A German nonprofit that processes most of the donations submitted to the secret-spilling site WikiLeaks has finally made good on a nearly year-old promise to release a report detailing how those donations are spent — though the report remains silent on how much money was paid to WikiLeaks founder Julian Assange.
The Berlin-based Wau Holland Foundation, which accepted donations for WikiLeaks via PayPal and bank account transfers, quietly released the report on its website (.pdf) April 16.
According to the report, the foundation received about $1.9 million on behalf of WikiLeaks in 2010. More than half of that amount, or $700,000, came in November and December, after WikiLeaks and several newspapers began publishing a trove of U.S. diplomatic cables allegedly received from Army intelligence analyst Bradley Manning.
A $15,100 contribution WikiLeaks made to Manning’s defense in January of this year is not reflected in the report, which only covers expenses and contributions through December of 2010.
Of the total money received, the Wau Holland Foundation distributed about $585,000 to WikiLeaks to cover expenses. A little more than $200,000 of this went to WikiLeaks for the cost of processing submissions, such as “reviewing and editing incoming material, video authoring, analyzing and arranging a large number of documents … anonymisation and much more.” The sum also includes the “involvement of external experts like journalists.”
In 2010, WikiLeaks sent two Swedish journalists to Iraq to locate and interview two children who were injured in an Army Apache attack, a battle that featured in the now-famous Iraq “Collateral Murder” video that WikiLeaks published in April of last year.
According to the Wau Holland report, an additional $152,000 was paid to “a few heads of project and activists,” for services invoiced. This appears to reference salaries paid to staffers, though the report doesn’t specify how that expense differs from the expenses attributed to processing submissions.
The report also doesn’t say how much Assange personally received from the funds, though The Wall Street Journal reported last year that he received about $88,000 in back pay for work performed in 2010.
Wau Holland paid about $87,000 to cover WikiLeaks’ infrastructure expenses, such as servers and other hardware; another $91,000 went for travel costs to conferences, meetings and lectures. This money covered airfare, usually economy-class tickets, but generally not hotel stays “because activists often are lodged in private,” according to the report. It’s commonly known that WikiLeaks founder Assange relies on the kindness of supporters for free hospitality in countries where he travels.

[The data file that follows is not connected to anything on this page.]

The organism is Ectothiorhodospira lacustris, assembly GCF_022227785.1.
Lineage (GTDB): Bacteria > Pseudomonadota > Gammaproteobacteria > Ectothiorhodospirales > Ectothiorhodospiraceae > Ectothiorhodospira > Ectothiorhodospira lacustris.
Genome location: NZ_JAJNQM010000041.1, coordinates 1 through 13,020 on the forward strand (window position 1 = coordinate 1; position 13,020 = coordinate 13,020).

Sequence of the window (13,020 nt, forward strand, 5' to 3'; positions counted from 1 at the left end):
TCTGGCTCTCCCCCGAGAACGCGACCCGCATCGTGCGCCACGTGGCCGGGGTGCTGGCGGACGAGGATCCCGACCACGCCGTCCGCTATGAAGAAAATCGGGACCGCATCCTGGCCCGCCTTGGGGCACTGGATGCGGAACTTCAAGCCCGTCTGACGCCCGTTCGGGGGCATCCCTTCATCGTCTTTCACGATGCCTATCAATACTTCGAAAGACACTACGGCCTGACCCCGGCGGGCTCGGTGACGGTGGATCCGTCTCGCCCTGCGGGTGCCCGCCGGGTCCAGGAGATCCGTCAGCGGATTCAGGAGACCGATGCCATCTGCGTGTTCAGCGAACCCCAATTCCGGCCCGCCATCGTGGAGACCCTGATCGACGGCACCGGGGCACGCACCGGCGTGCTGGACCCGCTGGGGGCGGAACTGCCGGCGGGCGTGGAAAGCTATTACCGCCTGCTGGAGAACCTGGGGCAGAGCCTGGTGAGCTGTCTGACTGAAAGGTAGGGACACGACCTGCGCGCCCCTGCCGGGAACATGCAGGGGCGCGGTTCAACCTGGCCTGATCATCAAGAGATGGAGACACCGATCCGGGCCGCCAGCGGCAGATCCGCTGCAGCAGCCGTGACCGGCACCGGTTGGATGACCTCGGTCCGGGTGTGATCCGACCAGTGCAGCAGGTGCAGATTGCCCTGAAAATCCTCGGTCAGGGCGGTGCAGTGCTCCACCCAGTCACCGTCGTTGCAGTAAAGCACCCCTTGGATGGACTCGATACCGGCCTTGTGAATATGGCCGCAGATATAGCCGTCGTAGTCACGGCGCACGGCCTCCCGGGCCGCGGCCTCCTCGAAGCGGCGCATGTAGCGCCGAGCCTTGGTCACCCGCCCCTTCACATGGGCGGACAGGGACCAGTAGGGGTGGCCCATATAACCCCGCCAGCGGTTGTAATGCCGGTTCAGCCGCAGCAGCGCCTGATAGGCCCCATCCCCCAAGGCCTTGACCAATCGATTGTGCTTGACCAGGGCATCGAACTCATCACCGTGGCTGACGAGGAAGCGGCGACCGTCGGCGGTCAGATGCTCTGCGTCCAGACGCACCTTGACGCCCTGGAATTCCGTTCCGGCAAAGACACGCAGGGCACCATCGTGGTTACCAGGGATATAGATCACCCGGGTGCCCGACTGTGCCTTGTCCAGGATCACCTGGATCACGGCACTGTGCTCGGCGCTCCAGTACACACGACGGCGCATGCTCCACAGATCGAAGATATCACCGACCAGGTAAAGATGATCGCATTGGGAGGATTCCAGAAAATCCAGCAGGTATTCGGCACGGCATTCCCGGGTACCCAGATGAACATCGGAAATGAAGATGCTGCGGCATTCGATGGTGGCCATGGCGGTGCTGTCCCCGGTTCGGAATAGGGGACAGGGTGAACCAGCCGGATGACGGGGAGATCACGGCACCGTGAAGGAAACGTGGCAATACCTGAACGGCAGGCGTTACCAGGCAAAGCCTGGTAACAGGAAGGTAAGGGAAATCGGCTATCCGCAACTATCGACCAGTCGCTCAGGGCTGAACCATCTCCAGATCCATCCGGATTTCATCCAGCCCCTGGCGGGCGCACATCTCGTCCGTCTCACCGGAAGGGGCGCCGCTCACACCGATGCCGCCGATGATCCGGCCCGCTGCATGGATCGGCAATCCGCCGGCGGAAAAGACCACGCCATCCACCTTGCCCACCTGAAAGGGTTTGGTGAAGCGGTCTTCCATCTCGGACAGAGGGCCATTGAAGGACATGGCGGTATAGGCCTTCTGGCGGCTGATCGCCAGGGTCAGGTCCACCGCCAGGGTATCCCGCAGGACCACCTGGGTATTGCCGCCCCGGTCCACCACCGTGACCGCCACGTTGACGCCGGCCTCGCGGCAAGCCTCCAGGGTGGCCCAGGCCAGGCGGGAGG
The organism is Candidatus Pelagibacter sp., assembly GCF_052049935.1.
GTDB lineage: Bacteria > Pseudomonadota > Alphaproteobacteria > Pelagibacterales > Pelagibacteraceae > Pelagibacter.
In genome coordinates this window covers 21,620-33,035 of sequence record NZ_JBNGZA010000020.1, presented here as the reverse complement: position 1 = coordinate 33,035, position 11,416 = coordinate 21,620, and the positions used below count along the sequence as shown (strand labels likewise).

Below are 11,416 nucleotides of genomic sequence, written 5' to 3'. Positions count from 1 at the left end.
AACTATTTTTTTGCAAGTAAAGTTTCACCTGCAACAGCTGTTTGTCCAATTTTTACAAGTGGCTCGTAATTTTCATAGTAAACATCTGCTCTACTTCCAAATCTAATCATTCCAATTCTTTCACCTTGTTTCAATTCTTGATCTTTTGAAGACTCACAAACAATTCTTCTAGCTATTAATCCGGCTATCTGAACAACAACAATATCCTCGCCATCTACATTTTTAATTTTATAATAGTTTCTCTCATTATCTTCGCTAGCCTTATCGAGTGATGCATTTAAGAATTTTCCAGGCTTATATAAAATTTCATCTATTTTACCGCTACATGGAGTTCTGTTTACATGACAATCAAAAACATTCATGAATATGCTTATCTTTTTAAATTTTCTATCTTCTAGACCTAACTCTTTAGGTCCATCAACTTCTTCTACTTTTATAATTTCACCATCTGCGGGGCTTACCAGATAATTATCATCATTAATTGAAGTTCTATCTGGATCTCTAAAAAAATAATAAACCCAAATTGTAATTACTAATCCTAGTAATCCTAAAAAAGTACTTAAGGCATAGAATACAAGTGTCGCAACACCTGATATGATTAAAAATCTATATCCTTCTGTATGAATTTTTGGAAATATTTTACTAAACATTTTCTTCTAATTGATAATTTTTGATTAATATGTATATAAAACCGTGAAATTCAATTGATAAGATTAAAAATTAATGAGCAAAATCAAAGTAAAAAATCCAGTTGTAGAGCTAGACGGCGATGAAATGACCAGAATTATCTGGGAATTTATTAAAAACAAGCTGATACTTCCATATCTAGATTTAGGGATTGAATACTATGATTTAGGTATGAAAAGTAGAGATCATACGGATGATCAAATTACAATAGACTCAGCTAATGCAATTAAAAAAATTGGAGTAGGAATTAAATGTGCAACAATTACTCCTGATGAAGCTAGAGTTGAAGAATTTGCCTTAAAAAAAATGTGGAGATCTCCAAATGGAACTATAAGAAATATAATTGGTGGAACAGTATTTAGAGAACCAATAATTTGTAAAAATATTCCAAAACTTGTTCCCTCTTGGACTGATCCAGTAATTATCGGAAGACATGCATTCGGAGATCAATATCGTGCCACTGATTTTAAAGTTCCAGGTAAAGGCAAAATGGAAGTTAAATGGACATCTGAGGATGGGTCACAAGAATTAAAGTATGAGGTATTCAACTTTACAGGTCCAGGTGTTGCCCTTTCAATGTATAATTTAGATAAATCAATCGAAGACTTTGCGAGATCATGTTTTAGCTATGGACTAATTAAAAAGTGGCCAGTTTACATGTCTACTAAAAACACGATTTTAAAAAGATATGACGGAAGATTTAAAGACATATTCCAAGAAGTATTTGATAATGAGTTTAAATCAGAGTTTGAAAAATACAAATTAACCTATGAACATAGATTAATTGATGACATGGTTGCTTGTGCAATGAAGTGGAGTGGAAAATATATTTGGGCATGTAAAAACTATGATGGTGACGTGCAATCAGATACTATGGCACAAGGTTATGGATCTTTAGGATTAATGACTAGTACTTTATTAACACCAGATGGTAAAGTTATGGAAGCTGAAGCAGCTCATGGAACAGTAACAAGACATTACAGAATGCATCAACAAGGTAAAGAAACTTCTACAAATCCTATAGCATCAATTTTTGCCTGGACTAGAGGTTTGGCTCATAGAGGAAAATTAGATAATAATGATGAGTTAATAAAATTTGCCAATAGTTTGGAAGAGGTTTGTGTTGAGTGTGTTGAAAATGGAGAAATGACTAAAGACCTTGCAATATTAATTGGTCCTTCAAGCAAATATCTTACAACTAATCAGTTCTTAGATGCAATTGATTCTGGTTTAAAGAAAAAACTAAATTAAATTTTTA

Additionally, Wau Holland paid out $48,000 in legal fees. This was defined as costs for project campaigns, “not for individual-related legal advice or legal representation in court proceedings.” The latter likely refers to the personal legal expenses that have been racked up over the last year by Assange, who is facing sex-crimes allegations in Sweden and has been fighting an extradition battle in London.
About $930,000 of the 2010 donations Wau Holland received came through a PayPal account, while the remainder came through bank transfers. PayPal closed the account in December, though donations to WikiLeaks via bank account transfers have continued.
Of all the money raised, the largest amount, 35 percent, came from the United States, while 14 percent came from Germany and 12 percent from Britain. About 6 percent came from Australia and Canada, followed by smaller amounts from other countries.
Wau Holland began accepting donations on WikiLeaks’ behalf in October 2009 and had received only about $6,000 in donations before WikiLeaks’ website went down late December that year. Donations began pouring in once people saw in January that the site needed help, foundation vice president Hendrik Fulda told Threat Level previously. WikiLeaks’ plea for donations indicated the site needed to raise at least $200,000 to cover a year’s worth of operating expenses, increased to at least $600,000 if its volunteers were to be paid.
The foundation began facing pressure last year from the public and from German authorities to provide an accounting of how donations were being spent. The foundation missed its own deadlines for publishing the report repeatedly over the last eight months.